Review: For good or ill, Silence speaks with Scorsese’s voice
The religion of Japan is a syncretic blend of Buddhism, Shinto, and the practical life-philosophy of Confucianism. The varieties of Christianity attract only a tiny following on the island country, but travelers in Japan – especially in the southwest – can find a variety of memorials to people who, centuries ago, died for their actual or supposed belief in the god of the Europeans. Martin Scorsese’s long-awaited film Silence is, explicitly, a cinematic memorial to the Japanese Christians and European priests who faced marginalization and deadly persecution as the country put up barriers to Western influence in the 1600s AD.
Father Ferreira (Liam Neeson) was a Jesuit in Japan before the crackdown on Christians began in earnest, but when it did and he and his flock faced torture and crucifixion in a kind of Buddhist/statist inquisition, he sent word to Portugal indicating he would no longer serve the Church. Refusing to believe that their favorite elder priest has fallen into apostasy, Fathers Rodrigues (Andrew Garfield) and Garupe (Adam Driver) volunteer to sneak into Japan and make contact with Ferreira. Their guide is Kichijiro (Yosuke Kubozuka), a drunken sailor and possible ex-Christian they hire in a Chinese port. Apart from a few brief exchanges, all Portuguese, Japanese, and other incidental characters communicate in English for the benefit of the audience — a choice conveniently paralleled by the Jesuit policy, on limited display here, of adapting to the vernacular of their target communities.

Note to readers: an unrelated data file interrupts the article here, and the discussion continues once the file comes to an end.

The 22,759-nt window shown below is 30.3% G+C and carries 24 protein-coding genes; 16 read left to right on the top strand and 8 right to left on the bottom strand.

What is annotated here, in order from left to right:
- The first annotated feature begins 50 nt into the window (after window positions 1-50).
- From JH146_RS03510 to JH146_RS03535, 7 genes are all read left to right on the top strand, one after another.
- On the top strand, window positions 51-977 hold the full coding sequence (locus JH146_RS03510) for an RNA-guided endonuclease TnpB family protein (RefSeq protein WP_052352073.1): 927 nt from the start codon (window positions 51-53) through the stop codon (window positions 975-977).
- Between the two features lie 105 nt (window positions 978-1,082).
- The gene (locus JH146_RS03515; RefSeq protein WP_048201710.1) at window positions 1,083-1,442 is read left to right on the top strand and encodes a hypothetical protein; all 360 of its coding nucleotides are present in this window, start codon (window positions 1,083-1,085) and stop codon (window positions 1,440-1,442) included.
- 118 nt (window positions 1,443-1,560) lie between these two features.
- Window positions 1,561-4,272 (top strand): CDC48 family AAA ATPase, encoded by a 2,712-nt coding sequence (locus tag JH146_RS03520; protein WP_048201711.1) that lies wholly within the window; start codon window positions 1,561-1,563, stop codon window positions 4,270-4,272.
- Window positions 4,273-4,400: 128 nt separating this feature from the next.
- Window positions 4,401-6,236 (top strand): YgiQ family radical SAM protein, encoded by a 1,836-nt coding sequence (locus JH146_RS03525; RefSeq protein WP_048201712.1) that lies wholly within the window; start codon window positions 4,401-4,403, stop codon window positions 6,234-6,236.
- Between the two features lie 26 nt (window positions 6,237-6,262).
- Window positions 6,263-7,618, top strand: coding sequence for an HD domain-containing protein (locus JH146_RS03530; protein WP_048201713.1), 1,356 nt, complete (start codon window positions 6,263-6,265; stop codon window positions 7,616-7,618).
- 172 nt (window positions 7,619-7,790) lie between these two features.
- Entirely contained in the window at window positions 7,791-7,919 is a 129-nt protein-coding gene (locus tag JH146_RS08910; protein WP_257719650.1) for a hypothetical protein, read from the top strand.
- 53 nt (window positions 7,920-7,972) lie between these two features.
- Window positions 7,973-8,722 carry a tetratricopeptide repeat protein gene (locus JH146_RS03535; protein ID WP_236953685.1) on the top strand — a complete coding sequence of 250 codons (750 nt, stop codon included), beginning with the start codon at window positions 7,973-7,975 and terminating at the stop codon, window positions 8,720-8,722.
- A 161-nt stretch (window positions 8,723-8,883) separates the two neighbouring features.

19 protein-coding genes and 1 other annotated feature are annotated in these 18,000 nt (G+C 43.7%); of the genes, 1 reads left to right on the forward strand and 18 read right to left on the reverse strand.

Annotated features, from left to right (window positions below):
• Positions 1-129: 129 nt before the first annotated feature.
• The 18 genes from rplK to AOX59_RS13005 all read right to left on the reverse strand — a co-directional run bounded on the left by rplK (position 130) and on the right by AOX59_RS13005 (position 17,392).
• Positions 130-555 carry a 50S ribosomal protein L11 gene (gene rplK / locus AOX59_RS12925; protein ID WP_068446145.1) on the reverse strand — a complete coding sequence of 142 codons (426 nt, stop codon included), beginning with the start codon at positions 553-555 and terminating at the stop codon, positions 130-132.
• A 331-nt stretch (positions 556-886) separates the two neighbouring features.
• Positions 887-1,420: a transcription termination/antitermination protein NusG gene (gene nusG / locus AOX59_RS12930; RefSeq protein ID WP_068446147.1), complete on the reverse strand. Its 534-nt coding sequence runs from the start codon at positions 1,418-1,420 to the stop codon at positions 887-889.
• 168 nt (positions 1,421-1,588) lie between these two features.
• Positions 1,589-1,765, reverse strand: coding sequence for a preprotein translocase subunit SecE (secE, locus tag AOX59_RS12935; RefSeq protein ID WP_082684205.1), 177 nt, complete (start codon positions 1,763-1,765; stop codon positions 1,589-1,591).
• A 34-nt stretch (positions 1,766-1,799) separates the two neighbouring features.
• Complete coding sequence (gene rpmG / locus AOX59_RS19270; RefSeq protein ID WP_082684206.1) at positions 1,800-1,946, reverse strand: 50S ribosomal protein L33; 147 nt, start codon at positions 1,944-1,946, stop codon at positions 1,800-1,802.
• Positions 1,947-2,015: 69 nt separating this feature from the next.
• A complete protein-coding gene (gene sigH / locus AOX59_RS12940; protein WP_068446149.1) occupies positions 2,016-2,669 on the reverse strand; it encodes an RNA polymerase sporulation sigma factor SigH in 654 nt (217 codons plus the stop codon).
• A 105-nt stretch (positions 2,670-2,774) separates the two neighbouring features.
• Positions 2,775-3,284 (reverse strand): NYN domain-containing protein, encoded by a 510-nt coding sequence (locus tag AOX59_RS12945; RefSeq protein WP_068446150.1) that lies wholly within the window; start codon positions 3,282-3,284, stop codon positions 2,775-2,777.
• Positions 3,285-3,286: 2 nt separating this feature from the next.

In Heart of Darkness fashion, the Kurtz figure, Ferreira, is withheld for a long while as Rodrigues and Garupe become mired in and destabilized by their isolated and foreign environment. The enigmatic Kichijiro leads them to two villages of underground Christians, but the Christians’ relief at having priests to lead them is tempered by the reality that the Europeans cannot remain hidden. The very presence of Rodrigues and Garupe bring mortal danger to Japan’s surviving faithful, and the film’s tension mostly derives from the question of whether it is better to become a martyr or to preserve a living, secret faith by publicly disavowing it. For 17th century Catholics, the separation of faith from its sacraments and rituals was no easy matter, and the Christian characters of Silence illustrate the agony of that disentanglement.